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How Does Your Startup Communicate With Customers (And Does it Matter)?

James Lintzer

James Lintzer

Business Communications Expert at j2 Global
James Lintzer develops marketing communications strategies and programs for a variety of j2 Global cloud brands, with a focus on eFax and eVoice. As a business and technology enthusiast, he provides valuable insight and experience across j2’s North American SMB services.
James Lintzer

When starting a new business, one of the most important things to consider is how you want your customers to get in touch with you. With so many communication channels to choose from, it can be difficult to devise, manage and maintain the way in which you want your brand to be perceived, especially when resources are limited.

While setting up communication channels isn’t overly difficult, one thing that is often overlooked is the language and tone of voice used once things are up and running, especially when factoring in the method a customer is using to get in touch.

First impressions count

From the way you greet a client, to the way you sign off an email, it’s important to deliver a clear, consistent way in which your company communicates. Factoring this into brand guidelines as part of a wider business strategy is a great place to start.

The language and tone of voice can help you craft content and communications from the ground up. Even if you believe your customer base to be savvy when it comes to understanding the product or service you offer, you shouldn’t risk excluding potential customers who may not be as familiar with industry jargon and acronyms. The use of buzzwords or abstract concepts that do nothing to explain what you offer should be avoided for the same reason.

Don’t make it hard for customers to understand what you do. When developing brand guidelines, it can be easy to get carried away with being creative to the point where your message becomes muddled.

Think of it this way – if a potential customer visited your website for the first time, how many seconds would it take for them to be able to describe what you do? Even if your business is in an industry where aesthetics are important, don’t put style over substance.



Speaking their language

Once you’ve nailed down a tone of voice you feel represents your brand, it’s time to think about how to apply it in day-to-day communications with customers. When writing an email, how are you addressing your client?

Consider your sign-off, as well. Is “Thanks” too familiar, or is “Regards” too impersonal? There are a few email salutations that are widely accepted as being suitable for use in a professional capacity, and some that definitely aren’t.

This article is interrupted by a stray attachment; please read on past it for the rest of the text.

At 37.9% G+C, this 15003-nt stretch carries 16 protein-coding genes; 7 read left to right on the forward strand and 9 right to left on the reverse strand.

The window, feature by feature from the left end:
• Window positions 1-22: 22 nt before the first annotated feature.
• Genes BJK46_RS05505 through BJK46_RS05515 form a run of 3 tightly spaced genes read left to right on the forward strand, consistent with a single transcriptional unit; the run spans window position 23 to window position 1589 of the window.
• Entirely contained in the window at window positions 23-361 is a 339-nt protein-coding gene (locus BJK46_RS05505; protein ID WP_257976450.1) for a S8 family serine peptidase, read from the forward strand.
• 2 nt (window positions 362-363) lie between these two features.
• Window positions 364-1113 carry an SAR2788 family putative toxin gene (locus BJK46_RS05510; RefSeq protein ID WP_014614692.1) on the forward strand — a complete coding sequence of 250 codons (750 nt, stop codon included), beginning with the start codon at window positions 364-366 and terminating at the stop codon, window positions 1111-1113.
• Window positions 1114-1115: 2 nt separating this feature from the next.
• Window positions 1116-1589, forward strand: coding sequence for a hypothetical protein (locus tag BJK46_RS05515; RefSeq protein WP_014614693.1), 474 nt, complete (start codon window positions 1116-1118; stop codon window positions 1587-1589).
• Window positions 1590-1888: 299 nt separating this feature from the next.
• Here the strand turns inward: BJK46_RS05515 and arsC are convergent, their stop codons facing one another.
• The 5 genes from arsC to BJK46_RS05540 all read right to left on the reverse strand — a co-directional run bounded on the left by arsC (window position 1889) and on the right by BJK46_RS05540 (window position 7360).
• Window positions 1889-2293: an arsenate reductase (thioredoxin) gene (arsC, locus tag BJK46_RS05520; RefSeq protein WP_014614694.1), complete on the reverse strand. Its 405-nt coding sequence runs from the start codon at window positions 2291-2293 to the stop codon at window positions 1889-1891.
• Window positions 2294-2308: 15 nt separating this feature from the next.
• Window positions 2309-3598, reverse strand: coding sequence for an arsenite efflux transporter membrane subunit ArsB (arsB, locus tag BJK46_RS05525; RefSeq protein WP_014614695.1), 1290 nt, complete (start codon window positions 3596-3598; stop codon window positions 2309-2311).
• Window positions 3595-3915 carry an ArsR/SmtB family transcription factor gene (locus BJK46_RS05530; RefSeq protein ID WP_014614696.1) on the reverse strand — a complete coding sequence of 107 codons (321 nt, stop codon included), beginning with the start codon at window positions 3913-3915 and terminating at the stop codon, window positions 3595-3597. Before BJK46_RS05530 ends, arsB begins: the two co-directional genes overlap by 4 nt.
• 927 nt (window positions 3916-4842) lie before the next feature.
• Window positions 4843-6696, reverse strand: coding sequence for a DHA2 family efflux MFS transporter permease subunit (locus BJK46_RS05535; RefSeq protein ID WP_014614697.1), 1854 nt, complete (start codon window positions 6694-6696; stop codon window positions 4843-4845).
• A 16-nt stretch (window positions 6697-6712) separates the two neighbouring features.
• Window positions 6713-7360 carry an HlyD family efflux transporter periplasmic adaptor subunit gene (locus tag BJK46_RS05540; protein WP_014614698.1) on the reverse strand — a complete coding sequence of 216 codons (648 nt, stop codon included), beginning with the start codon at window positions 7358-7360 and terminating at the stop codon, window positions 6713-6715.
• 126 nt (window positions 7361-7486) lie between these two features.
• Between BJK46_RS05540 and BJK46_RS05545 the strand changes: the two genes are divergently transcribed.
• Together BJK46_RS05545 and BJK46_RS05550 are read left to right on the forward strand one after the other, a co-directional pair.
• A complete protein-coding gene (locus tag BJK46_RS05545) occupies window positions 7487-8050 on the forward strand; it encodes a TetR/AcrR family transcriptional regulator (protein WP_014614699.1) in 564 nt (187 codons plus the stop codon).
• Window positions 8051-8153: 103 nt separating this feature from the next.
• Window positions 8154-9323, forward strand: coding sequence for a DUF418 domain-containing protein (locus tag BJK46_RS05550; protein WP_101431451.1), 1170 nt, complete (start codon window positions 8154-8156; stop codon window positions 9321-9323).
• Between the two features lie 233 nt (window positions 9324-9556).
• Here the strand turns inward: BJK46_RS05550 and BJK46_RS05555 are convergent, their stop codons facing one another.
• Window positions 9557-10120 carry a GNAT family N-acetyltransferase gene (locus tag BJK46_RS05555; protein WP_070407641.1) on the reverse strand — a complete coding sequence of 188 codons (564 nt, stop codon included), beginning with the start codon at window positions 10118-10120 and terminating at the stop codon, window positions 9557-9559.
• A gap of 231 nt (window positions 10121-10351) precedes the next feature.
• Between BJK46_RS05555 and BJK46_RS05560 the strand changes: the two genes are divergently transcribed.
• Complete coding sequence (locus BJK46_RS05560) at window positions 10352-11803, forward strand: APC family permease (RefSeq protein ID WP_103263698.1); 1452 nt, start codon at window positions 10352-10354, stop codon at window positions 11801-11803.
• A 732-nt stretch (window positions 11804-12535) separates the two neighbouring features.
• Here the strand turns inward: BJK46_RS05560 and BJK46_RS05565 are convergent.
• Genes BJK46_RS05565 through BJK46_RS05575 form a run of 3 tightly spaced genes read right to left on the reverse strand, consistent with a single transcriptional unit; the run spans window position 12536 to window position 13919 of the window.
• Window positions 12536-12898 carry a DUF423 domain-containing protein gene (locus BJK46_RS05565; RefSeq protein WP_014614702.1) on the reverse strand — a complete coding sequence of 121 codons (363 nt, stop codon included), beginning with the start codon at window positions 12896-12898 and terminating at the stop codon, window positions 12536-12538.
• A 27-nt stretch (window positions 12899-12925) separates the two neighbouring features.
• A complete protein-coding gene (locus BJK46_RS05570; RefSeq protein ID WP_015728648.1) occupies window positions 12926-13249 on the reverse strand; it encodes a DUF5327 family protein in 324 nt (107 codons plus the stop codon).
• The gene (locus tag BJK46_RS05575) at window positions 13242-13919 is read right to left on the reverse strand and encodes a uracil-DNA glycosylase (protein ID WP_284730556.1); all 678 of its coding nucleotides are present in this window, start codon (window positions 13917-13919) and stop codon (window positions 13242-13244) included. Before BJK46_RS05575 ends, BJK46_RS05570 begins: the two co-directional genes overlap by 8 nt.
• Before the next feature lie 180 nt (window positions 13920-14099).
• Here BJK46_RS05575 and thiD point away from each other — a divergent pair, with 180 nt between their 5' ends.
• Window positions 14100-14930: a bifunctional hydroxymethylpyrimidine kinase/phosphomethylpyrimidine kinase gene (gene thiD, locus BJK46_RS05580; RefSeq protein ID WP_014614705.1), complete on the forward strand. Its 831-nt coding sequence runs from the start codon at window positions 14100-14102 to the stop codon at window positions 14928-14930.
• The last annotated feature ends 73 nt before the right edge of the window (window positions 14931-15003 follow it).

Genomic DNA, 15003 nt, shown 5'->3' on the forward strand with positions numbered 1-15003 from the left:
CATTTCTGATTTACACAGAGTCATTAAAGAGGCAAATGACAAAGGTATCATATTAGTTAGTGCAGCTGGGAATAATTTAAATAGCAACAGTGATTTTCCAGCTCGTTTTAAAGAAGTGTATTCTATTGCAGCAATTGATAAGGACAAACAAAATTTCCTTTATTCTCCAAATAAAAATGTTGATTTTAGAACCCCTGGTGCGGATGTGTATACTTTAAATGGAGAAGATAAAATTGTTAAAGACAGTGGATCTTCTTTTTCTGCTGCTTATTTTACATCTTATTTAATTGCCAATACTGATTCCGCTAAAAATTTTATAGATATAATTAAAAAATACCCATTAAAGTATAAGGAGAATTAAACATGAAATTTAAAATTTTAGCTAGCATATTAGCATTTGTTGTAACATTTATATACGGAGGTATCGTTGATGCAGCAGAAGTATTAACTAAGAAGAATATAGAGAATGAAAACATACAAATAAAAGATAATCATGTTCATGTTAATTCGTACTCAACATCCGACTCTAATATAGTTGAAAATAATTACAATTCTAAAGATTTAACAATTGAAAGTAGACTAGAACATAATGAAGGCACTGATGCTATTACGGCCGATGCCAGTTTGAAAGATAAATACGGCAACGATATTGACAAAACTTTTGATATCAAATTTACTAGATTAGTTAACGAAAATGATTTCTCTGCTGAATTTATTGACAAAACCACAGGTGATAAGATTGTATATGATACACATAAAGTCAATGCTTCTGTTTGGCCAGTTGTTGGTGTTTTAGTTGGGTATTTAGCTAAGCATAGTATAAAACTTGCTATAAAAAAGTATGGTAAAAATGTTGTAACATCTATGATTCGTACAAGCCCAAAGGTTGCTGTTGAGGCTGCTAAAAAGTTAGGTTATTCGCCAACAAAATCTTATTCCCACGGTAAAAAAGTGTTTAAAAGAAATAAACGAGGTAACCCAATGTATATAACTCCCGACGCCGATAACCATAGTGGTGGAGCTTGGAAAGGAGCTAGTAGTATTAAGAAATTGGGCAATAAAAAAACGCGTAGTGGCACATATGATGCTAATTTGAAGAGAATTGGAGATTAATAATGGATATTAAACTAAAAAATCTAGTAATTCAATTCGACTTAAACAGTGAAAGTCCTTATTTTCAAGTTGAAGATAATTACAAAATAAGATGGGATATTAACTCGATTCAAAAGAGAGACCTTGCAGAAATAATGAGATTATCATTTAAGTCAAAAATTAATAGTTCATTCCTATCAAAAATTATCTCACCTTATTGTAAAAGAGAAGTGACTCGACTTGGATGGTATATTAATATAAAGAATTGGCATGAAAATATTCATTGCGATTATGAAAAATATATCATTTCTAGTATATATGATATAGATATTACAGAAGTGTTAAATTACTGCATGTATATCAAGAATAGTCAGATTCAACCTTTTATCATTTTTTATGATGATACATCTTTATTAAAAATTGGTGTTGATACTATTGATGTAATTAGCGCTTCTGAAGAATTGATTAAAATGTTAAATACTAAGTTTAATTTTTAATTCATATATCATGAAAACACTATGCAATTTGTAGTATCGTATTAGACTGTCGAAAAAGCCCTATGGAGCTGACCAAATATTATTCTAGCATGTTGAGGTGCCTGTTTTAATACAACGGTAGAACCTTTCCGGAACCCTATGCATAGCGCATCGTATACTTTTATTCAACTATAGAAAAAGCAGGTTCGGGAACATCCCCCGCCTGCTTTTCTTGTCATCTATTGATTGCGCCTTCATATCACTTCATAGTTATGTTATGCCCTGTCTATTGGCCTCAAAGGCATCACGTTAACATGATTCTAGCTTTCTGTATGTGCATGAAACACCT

How you converse changes when it comes to channels that are already seen as less formal ways of communication. Somebody who reaches out via live chat or social media, for example, is probably not expecting a long, drawn-out response. But this doesn’t mean you should assume that you can get away with using text speech or a series of emojis to reply to their query, either.

It’s not what you said, it’s the way you said it

If you actively encourage customers to contact you via phone, consider using scripts to keep your startup’s brand messaging consistent. Being overly formal on the phone can come across as cold and impersonal, whereas being overly friendly can come across as being insincere (or even sarcastic), so be careful not to lean too far in either direction.

And what about when you’re not there? How your company represents itself extends to outside business hours, so make sure that it’s clearly communicated how long it will take to respond, or provide another way for them to contact you outside of business hours. This can be done thorough voicemails, out of office responses, and social media autoresponders.


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When tone of voice needs to be more flexible

Beyond the channels that you offer a customer to connect with your business, think about who it is you are speaking to, and the reason that they are contacting you. Guidelines are great, but there is a risk of excluding entire demographics by not being flexible with the way in which you communicate. If ever in doubt, stick to the middle ground to prevent alienating any potential customers that fall within your target demographic.

How your startup speaks to its customers should be an integral part of your business strategy. But more than anything else, your brand needs to use a tone of voice that resonates with your customers in various forms of communication.

Using language that strikes the perfect balance between professional and approachable isn’t easy. It’s unlikely that you’ll please everyone 100 percent of the time, but by following a clearly defined communication strategy, there is less risk of getting it wrong by not being consistent in your messaging.

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About Latest Posts James LintzerBusiness Communications Expert at j2 GlobalJames Lintzer develops marketing communications strategies and programs for…